302hp RAV4

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13' CX-5 and 16' Mazda6 both Touring w/Tech/Bose
I wonder how consistent that 5.8 seconds is. Is that only while the plug-in battery power still has something in reserve? What happens when those 39 miles run out and it's in regular hybrid mode? Does it only run mid 7's at that point?

For Toyota hybrids I thought you'd have to run out of gas then the electric system is there to back you up. Can a hybrid owner/expert chime in?
 
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'14 Mazda CX-5 GT
A special AC wiring in your garage for faster charging is also required which would cost up to $2,000 in California, if your electrical meter and relay panel is big enough to handle the current (meaning not too old).
From what I've read so far you can get a full charge on those smaller batteries with 110v in 5.5 - 8 hours. That's from Toyota.
 
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'14 Mazda CX-5 GT
More and more, I'm liking this rav4 prime. I think I may well keep my cx5 GTR until the 2021 primes are a year or 3 old, and then upgrade to a CPO one. Since I have solar at my house, now, it really makes cents, as well as the enhanced performance and capabilities it offers with ever rising fuel costs.
I'm with ya. It checks a lot of boxes as long as it doesn't breach $45k for a well equipped model. Ultimately it'll come down to driving dynamics and the consistency of that 5.8. 0-60. Can't have it going limp every time the battery needs plugging in.
 

yrwei52

2016 Mazda CX-5 GT AWD w/Tech Pkg. Plano, TX
Contributor
I wonder how consistent that 5.8 seconds is. Is that only while the plug-in battery power still has something in reserve? What happens when those 39 miles run out and it's in regular hybrid mode? Does it only run mid 7's at that point?
For Toyota hybrids I thought you'd have to run out of gas then the electric system is there to back you up. Can a hybrid owner/expert chime in?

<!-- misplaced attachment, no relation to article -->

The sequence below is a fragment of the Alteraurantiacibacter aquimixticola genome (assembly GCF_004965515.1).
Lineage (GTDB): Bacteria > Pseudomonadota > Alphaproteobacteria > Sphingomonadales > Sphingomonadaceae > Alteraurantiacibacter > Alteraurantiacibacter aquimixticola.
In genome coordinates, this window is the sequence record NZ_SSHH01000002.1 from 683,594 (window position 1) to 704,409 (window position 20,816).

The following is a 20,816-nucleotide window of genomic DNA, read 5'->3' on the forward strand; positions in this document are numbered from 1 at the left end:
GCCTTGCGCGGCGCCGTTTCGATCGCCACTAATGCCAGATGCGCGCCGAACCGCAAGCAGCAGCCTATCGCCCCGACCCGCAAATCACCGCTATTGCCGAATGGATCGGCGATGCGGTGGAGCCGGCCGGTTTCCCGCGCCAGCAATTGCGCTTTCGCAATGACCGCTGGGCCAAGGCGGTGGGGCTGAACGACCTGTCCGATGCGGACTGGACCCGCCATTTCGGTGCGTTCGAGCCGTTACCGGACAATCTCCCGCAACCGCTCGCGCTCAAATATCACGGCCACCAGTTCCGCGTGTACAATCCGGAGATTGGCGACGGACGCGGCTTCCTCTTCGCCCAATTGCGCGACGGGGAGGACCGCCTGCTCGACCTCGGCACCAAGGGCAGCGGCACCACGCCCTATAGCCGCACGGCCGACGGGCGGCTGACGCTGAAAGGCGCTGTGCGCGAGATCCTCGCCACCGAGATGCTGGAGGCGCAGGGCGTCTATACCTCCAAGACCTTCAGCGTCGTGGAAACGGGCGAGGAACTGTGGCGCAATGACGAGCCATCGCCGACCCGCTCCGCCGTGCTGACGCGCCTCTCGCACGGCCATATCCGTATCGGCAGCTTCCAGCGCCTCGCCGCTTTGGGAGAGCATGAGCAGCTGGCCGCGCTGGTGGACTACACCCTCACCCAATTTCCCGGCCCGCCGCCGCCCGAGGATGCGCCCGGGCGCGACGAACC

It*s the opposite. Toyota regular hybrid has an EV mode and it can be an EV for short distance (< 10 miles?) if you select it. In normal hybrid mode it uses both ICE and electrical motor to drive the car while charging the battery if needed. For Prius Prime plug-in hybrid electric vehicle (PHEV) it*d be the EV for the first 25 miles by default then switches to normal hybrid mode with both ICE and electrical motor to drive the vehicle and charge the battery.

So the power from electrical motor will always be there, and the ICE power is there if needed or can be forced. Hence as long as the RAV4 Prime is in normal hybrid mode, 5.8 seconds 0-60 should always be there.
 
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V
13' CX-5 and 16' Mazda6 both Touring w/Tech/Bose
It*s the opposite. Toyota regular hybrid has an EV mode and it can be an EV for short distance (< 10 miles?) if you select it. In normal hybrid mode it uses both ICE and electrical motor to drive the car while charging the battery if needed. For Prius Prime plug-in hybrid electric vehicle (PHEV) it*d be the EV for the first 25 miles by default then switches to normal hybrid mode with both ICE and electrical motor to drive the vehicle and charges the battery.

So the power from electrical motor will always be there, and the ICE power is there if needed or can be forced. Hence as long as the RAV4 Prime is in normal hybrid mode, 5.8 seconds 0-60 should always be there.